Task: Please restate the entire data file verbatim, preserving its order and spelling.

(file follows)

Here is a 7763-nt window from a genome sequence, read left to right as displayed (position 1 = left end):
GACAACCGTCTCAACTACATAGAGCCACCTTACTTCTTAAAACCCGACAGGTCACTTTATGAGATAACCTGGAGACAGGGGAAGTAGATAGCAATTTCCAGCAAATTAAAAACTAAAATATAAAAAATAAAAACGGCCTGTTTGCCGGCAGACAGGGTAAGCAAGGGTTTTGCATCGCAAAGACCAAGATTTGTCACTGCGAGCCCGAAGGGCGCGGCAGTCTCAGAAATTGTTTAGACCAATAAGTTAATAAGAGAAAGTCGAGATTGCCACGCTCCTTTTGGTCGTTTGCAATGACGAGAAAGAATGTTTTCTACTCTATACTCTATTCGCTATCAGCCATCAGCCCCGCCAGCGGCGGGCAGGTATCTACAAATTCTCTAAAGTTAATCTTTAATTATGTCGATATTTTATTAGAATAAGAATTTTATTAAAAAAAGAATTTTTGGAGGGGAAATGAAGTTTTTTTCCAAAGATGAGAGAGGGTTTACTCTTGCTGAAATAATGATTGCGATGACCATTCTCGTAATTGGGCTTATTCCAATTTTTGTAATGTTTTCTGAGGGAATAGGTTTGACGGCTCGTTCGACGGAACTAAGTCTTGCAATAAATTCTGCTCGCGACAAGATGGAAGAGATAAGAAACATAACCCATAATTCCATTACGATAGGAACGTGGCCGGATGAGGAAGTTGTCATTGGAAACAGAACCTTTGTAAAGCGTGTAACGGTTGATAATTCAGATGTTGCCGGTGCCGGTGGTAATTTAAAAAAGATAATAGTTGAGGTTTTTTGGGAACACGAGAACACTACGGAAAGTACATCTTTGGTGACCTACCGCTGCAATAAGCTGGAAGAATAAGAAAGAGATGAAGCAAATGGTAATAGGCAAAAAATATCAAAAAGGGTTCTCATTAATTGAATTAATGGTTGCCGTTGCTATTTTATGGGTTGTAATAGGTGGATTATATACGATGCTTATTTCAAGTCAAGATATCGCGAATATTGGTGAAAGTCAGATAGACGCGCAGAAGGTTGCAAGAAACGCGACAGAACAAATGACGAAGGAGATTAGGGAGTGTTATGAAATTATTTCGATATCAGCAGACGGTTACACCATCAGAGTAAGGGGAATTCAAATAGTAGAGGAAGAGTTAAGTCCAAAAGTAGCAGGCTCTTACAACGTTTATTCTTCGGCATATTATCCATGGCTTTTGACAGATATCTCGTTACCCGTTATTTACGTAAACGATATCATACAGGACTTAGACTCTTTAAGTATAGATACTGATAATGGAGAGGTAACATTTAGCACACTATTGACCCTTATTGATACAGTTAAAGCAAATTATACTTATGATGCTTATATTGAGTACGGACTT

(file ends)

Here is a 7763-nt window from a genome sequence, read left to right as displayed (position 1 = left end):
GACAACCGTCTCAACTACATAGAGCCACCTTACTTCTTAAAACCCGACAGGTCACTTTATGAGATAACCTGGAGACAGGGGAAGTAGATAGCAATTTCCAGCAAATTAAAAACTAAAATATAAAAAATAAAAACGGCCTGTTTGCCGGCAGACAGGGTAAGCAAGGGTTTTGCATCGCAAAGACCAAGATTTGTCACTGCGAGCCCGAAGGGCGCGGCAGTCTCAGAAATTGTTTAGACCAATAAGTTAATAAGAGAAAGTCGAGATTGCCACGCTCCTTTTGGTCGTTTGCAATGACGAGAAAGAATGTTTTCTACTCTATACTCTATTCGCTATCAGCCATCAGCCCCGCCAGCGGCGGGCAGGTATCTACAAATTCTCTAAAGTTAATCTTTAATTATGTCGATATTTTATTAGAATAAGAATTTTATTAAAAAAAGAATTTTTGGAGGGGAAATGAAGTTTTTTTCCAAAGATGAGAGAGGGTTTACTCTTGCTGAAATAATGATTGCGATGACCATTCTCGTAATTGGGCTTATTCCAATTTTTGTAATGTTTTCTGAGGGAATAGGTTTGACGGCTCGTTCGACGGAACTAAGTCTTGCAATAAATTCTGCTCGCGACAAGATGGAAGAGATAAGAAACATAACCCATAATTCCATTACGATAGGAACGTGGCCGGATGAGGAAGTTGTCATTGGAAACAGAACCTTTGTAAAGCGTGTAACGGTTGATAATTCAGATGTTGCCGGTGCCGGTGGTAATTTAAAAAAGATAATAGTTGAGGTTTTTTGGGAACACGAGAACACTACGGAAAGTACATCTTTGGTGACCTACCGCTGCAATAAGCTGGAAGAATAAGAAAGAGATGAAGCAAATGGTAATAGGCAAAAAATATCAAAAAGGGTTCTCATTAATTGAATTAATGGTTGCCGTTGCTATTTTATGGGTTGTAATAGGTGGATTATATACGATGCTTATTTCAAGTCAAGATATCGCGAATATTGGTGAAAGTCAGATAGACGCGCAGAAGGTTGCAAGAAACGCGACAGAACAAATGACGAAGGAGATTAGGGAGTGTTATGAAATTATTTCGATATCAGCAGACGGTTACACCATCAGAGTAAGGGGAATTCAAATAGTAGAGGAAGAGTTAAGTCCAAAAGTAGCAGGCTCTTACAACGTTTATTCTTCGGCATATTATCCATGGCTTTTGACAGATATCTCGTTACCCGTTATTTACGTAAACGATATCATACAGGACTTAGACTCTTTAAGTATAGATACTGATAATGGAGAGGTAACATTTAGCACACTATTGACCCTTATTGATACAGTTAAAGCAAATTATACTTATGATGCTTATATTGAGTACGGACTT